Monday, January 07, 2008

Amateur metal detector discovers unique finds

Above: The only lead curse on a Roman emperor ever found, with a Roman gold coin. The lead foil would be hung in a temple to enact the curse, which would be made with the impression of a coin. Photograph: Martin Godwin

Some 1,650 years ago someone was so comprehensively fed up with the state of the Roman empire that they committed an act of treason, blasphemy and probably criminal defacing of the coinage. They cursed the emperor Valens by hammering a coin with his image into lead, then folding the lead over his face.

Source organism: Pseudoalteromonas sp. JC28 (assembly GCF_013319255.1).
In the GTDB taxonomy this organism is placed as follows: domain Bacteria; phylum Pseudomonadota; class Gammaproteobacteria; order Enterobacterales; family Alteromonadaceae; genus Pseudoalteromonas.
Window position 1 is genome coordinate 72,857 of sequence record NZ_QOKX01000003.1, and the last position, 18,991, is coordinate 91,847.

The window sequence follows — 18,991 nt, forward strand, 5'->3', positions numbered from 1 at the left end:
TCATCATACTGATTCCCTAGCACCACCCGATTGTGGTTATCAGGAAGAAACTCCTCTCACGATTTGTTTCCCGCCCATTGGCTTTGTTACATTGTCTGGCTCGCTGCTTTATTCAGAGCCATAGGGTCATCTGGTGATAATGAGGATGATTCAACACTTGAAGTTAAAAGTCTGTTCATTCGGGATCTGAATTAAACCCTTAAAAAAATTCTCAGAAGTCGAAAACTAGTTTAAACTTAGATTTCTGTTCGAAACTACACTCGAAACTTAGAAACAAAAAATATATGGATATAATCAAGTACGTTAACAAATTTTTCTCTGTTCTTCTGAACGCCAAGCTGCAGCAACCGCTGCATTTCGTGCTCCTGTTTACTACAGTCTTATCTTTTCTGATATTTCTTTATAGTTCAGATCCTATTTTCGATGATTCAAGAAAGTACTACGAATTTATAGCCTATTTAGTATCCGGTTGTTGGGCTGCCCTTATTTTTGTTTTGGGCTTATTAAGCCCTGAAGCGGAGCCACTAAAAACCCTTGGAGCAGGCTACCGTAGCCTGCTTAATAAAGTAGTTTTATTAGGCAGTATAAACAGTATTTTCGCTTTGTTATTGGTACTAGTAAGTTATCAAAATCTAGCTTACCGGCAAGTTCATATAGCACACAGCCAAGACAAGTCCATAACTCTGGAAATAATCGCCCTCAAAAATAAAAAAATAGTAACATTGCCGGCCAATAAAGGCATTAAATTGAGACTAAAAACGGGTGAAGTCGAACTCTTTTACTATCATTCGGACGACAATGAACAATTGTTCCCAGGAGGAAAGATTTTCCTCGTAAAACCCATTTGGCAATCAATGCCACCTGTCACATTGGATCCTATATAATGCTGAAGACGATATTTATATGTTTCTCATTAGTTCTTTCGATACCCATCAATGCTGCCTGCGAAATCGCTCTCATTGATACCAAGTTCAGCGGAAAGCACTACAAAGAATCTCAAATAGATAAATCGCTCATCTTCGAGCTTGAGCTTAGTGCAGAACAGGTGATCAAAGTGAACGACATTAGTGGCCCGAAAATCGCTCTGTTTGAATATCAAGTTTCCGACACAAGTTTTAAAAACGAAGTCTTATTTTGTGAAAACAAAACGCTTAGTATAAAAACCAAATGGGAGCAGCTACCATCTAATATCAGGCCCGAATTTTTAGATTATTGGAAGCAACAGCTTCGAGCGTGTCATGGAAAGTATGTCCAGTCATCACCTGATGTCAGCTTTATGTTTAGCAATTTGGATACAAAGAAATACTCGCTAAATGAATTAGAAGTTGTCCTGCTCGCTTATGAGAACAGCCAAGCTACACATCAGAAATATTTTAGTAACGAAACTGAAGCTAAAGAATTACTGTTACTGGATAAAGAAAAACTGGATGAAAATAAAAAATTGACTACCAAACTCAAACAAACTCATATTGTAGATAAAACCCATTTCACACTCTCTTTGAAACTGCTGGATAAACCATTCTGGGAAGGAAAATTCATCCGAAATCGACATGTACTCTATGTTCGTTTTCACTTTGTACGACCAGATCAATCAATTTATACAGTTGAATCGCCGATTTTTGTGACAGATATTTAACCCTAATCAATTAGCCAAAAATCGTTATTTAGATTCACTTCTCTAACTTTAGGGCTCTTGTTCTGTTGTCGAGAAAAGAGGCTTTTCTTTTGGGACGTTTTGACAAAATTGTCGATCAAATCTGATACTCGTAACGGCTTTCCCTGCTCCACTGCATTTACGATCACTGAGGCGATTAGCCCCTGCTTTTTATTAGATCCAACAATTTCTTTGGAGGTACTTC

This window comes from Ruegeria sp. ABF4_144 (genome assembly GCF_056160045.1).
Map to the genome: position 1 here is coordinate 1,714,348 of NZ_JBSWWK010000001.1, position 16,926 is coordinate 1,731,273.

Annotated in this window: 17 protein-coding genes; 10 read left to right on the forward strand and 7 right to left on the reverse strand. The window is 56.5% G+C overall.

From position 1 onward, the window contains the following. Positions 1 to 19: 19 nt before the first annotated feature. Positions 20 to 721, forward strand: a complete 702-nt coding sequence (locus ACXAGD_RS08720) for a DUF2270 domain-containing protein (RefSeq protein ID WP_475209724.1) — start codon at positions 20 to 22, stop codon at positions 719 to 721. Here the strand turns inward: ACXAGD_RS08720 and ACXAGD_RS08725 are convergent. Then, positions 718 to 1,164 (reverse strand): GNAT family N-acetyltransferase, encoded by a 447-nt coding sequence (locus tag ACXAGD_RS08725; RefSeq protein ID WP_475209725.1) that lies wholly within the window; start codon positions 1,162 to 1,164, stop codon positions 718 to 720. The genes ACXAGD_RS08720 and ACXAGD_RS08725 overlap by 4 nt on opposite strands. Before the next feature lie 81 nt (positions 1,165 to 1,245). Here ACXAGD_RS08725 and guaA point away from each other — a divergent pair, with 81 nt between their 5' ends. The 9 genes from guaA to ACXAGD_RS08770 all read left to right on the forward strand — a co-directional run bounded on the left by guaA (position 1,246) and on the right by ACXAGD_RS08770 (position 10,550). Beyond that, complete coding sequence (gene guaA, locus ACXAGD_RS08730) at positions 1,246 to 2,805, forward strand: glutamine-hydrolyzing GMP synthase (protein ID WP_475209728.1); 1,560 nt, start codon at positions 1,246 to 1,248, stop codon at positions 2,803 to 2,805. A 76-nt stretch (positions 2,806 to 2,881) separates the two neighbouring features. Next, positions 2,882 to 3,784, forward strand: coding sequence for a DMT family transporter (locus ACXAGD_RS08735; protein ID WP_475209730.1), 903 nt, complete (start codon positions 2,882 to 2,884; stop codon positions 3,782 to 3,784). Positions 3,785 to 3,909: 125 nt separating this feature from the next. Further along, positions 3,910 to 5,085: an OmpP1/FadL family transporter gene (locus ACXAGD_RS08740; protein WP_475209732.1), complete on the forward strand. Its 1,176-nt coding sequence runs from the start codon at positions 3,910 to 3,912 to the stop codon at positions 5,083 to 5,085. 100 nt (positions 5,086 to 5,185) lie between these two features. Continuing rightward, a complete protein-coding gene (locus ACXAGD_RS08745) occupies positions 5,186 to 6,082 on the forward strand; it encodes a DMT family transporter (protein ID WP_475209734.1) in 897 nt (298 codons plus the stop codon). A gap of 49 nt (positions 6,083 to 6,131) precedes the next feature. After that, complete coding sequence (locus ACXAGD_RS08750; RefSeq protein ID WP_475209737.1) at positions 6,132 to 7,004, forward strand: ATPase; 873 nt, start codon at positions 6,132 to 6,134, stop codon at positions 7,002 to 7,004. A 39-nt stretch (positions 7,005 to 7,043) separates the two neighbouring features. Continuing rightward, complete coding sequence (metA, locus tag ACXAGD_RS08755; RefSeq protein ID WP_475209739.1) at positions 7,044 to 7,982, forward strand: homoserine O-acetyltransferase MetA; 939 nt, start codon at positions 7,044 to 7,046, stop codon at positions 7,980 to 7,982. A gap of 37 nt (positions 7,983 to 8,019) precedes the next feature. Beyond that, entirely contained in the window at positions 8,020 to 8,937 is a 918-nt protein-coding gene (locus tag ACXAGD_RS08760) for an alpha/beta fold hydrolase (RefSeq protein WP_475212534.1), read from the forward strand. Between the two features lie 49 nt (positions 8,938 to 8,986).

Thousands of Roman cursing charms survive, scrawled on pieces of lead with a hole punched to hang them up. Many were found thrown into the hot springs in Bath, demanding revenge on those guilty of petty theft. However nothing as audacious as cursing an emperor has ever been found before. The battered scraps of metal discovered by Tom Redmayne, an amateur metal detector, in a muddy field in Lincolnshire are a unique find, but is just one of a torrent of 300,000 valuable, fascinating or downright weird object finds reported by amateurs in the 10 years since PAS was created.


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